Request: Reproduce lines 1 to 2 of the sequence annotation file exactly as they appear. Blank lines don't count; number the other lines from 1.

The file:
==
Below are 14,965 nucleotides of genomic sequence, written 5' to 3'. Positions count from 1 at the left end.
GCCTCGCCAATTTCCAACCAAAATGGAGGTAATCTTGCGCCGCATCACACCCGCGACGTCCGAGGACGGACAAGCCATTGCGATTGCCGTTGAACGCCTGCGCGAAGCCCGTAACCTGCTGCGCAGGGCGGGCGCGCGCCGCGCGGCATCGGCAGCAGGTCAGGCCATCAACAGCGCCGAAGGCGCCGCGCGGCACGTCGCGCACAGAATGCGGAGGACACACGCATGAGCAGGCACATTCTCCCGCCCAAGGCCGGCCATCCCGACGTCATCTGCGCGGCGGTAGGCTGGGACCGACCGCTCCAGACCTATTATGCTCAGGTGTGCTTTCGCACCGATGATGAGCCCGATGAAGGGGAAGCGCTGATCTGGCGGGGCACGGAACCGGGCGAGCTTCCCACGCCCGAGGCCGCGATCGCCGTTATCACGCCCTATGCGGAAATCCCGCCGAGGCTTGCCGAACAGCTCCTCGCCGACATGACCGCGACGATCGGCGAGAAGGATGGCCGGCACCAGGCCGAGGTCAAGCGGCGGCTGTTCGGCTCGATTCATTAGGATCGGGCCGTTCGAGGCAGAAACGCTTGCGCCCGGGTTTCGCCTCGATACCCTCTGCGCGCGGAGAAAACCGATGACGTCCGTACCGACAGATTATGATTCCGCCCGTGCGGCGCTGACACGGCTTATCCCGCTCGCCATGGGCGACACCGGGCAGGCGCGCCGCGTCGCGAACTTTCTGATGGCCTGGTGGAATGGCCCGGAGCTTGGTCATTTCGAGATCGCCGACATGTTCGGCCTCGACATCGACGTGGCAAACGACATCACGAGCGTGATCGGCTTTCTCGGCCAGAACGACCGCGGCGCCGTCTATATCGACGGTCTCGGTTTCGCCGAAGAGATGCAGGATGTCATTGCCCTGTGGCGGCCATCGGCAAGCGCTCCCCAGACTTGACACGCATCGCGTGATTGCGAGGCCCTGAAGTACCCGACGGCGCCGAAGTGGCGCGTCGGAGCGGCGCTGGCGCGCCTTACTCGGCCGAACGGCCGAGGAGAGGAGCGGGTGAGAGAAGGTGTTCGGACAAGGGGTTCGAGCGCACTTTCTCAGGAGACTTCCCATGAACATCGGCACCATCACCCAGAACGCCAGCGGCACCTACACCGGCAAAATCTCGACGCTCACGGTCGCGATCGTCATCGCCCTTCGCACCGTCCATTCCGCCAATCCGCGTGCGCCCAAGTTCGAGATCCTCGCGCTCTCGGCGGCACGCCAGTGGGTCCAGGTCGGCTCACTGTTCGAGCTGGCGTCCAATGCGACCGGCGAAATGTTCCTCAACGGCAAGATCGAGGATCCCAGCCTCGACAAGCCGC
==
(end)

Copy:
Below are 14,965 nucleotides of genomic sequence, written 5' to 3'. Positions count from 1 at the left end.
GCCTCGCCAATTTCCAACCAAAATGGAGGTAATCTTGCGCCGCATCACACCCGCGACGTCCGAGGACGGACAAGCCATTGCGATTGCCGTTGAACGCCTGCGCGAAGCCCGTAACCTGCTGCGCAGGGCGGGCGCGCGCCGCGCGGCATCGGCAGCAGGTCAGGCCATCAACAGCGCCGAAGGCGCCGCGCGGCACGTCGCGCACAGAATGCGGAGGACACACGCATGAGCAGGCACATTCTCCCGCCCAAGGCCGGCCATCCCGACGTCATCTGCGCGGCGGTAGGCTGGGACCGACCGCTCCAGACCTATTATGCTCAGGTGTGCTTTCGCACCGATGATGAGCCCGATGAAGGGGAAGCGCTGATCTGGCGGGGCACGGAACCGGGCGAGCTTCCCACGCCCGAGGCCGCGATCGCCGTTATCACGCCCTATGCGGAAATCCCGCCGAGGCTTGCCGAACAGCTCCTCGCCGACATGACCGCGACGATCGGCGAGAAGGATGGCCGGCACCAGGCCGAGGTCAAGCGGCGGCTGTTCGGCTCGATTCATTAGGATCGGGCCGTTCGAGGCAGAAACGCTTGCGCCCGGGTTTCGCCTCGATACCCTCTGCGCGCGGAGAAAACCGATGACGTCCGTACCGACAGATTATGATTCCGCCCGTGCGGCGCTGACACGGCTTATCCCGCTCGCCATGGGCGACACCGGGCAGGCGCGCCGCGTCGCGAACTTTCTGATGGCCTGGTGGAATGGCCCGGAGCTTGGTCATTTCGAGATCGCCGACATGTTCGGCCTCGACATCGACGTGGCAAACGACATCACGAGCGTGATCGGCTTTCTCGGCCAGAACGACCGCGGCGCCGTCTATATCGACGGTCTCGGTTTCGCCGAAGAGATGCAGGATGTCATTGCCCTGTGGCGGCCATCGGCAAGCGCTCCCCAGACTTGACACGCATCGCGTGATTGCGAGGCCCTGAAGTACCCGACGGCGCCGAAGTGGCGCGTCGGAGCGGCGCTGGCGCGCCTTACTCGGCCGAACGGCCGAGGAGAGGAGCGGGTGAGAGAAGGTGTTCGGACAAGGGGTTCGAGCGCACTTTCTCAGGAGACTTCCCATGAACATCGGCACCATCACCCAGAACGCCAGCGGCACCTACACCGGCAAAATCTCGACGCTCACGGTCGCGATCGTCATCGCCCTTCGCACCGTCCATTCCGCCAATCCGCGTGCGCCCAAGTTCGAGATCCTCGCGCTCTCGGCGGCACGCCAGTGGGTCCAGGTCGGCTCACTGTTCGAGCTGGCGTCCAATGCGACCGGCGAAATGTTCCTCAACGGCAAGATCGAGGATCCCAGCCTCGACAAGCCGC